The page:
A German friend once asked me,"Why are Russian people so gloomy? Nobody smiles here”. I looked around and noticed that indeed, almost nobody in the Moscow subway was smiling. I said, "Why should they?” My friend raised his eyebrow in astonishment and changed the subject.
I remembered our conversation and started searching for the answer to why Russians are seldom found smiling. A few months later I found a very solid and thorough explanation in the article A Smile in Russian Communicative Behavior by Dr. Iosif A. Sternin. Dr. Sternin explained that in Europe or North America, smiling is a sign of politeness. When you see people smiling at you in the USA or Germany, it doesn't mean anything other than an overall neutral attitude toward you. A smile is a “level zero” in communication. By contrast, in Russia, no smile is a sign of a neutral politeness, and a smile is always informative. A Russian smile is always personal. When a Russian smiles to you, he or she wants to say that he or she likes you sincerely. When Russians visit Europe or North America for the first time, they enjoy looking at smiling faces, because they (we, Russians) take it personally. We really believe that everybody abroad is very kind. After a few days, Russian tourists learn that a smile here actually means nothing and start blaming locals for insincere smiles. “They smile at you all the time. You think they love you, but in fact, they love your money”, my friend complained to me bitterly. I tried to explain to her, “You don't have to take it personally, they just want to be polite with you”. Her reply was, “I'd rather them be sincere,”. Every time I cross the Russian border, I remind myself to smile in order not to have that gloomy Russian look.
In Russia, it is not common to smile at strangers. When you smile at a stranger in Russia, you may get the question “Have we met?” in return, because Russians normally smile only to people they know. Also, this is not common to smile when dealing with more serious issues. You wouldn't see many smiling faces in business meetings, because business is serious, and by smiling, you show that you either don't take it seriously or you distrust your partners' words. Russian shop assistants are trained to smile, because smiling while serving people is unnatural for Russians. “I'm taking you seriously, you are important to me, so I don't smile” is the natural Russian approach to a smile.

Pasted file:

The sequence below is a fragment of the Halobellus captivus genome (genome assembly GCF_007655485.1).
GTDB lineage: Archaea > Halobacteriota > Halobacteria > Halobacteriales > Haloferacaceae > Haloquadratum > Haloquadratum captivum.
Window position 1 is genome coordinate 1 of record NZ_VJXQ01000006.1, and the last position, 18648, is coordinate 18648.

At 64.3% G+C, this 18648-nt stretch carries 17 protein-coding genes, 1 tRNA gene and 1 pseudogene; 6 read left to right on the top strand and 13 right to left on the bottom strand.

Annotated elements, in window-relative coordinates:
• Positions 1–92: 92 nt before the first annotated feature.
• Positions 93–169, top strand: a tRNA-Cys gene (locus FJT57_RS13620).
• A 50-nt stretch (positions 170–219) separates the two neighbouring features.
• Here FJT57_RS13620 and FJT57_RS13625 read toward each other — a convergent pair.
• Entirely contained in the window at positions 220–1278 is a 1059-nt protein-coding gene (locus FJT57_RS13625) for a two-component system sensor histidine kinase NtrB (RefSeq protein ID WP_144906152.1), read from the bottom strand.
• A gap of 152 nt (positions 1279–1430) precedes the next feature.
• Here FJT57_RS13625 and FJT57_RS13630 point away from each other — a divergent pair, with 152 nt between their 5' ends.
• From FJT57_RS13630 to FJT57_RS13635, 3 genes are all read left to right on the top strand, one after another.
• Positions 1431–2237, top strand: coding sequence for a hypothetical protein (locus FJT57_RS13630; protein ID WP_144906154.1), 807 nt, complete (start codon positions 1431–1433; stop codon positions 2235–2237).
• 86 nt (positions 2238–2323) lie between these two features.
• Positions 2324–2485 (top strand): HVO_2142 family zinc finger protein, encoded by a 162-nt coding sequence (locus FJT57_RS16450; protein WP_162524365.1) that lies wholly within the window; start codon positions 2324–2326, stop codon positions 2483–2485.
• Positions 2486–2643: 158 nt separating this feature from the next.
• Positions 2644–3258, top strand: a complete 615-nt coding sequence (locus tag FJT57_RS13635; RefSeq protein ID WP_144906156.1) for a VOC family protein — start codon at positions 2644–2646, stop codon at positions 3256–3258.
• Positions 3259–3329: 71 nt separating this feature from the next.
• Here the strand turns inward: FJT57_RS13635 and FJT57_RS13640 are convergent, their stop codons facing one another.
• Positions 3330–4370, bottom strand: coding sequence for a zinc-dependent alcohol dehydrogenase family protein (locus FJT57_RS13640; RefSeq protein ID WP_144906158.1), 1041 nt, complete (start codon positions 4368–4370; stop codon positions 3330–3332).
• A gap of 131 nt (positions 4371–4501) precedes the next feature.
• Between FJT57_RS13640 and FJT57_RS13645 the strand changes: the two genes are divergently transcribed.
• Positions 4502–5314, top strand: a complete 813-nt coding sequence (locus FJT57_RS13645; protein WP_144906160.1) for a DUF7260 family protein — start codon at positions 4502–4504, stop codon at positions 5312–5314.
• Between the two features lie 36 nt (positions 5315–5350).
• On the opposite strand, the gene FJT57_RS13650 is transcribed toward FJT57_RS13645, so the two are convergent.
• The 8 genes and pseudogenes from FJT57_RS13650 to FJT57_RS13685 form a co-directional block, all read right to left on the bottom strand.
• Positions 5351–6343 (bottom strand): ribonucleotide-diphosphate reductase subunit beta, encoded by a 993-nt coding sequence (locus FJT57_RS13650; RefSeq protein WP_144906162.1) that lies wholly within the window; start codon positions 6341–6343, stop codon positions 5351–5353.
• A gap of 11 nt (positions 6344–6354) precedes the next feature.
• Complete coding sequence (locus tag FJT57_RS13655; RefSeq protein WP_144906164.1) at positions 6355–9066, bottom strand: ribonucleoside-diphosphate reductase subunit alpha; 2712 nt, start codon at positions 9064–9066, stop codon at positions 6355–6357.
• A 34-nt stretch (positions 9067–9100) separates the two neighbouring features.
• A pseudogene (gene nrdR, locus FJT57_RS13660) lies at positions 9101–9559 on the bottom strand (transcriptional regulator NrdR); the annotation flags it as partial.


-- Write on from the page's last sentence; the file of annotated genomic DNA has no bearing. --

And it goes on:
Russians don't use a smile to cheer up anybody. When visiting somebody, who is experiencing hard times or deep sorrow from a loss, Russians don't smile. A smile would be considered offensive. If you smile, you show that you don't respect the person, you don't care about his or her feelings, and that you find the situation funny.
Quite often, Russians smile not “at”, but "about" something. For example, if I walk down the street and notice that people start smiling when looking at me, I'd think that there is something wrong with my appearance, then stop and check whether everything is fine with my clothes.
Russians need a particular reason to smile. You've heard good news and you smile to show that you consider this news as good. You feel really great and you wear a big smile, so everybody understands you have something really good happening in your life. You have to have a special reason for laughter too. There is a popular Russian saying, “A laughter without a reason is a sign of stupidity” meaning that you might be very stupid or crazy if you laugh at nothing.
If you are interested in exploring and comprehending the Russian culture, I would also suggest Russian Culture by Margaret Mead.
Photo by benjaminasmith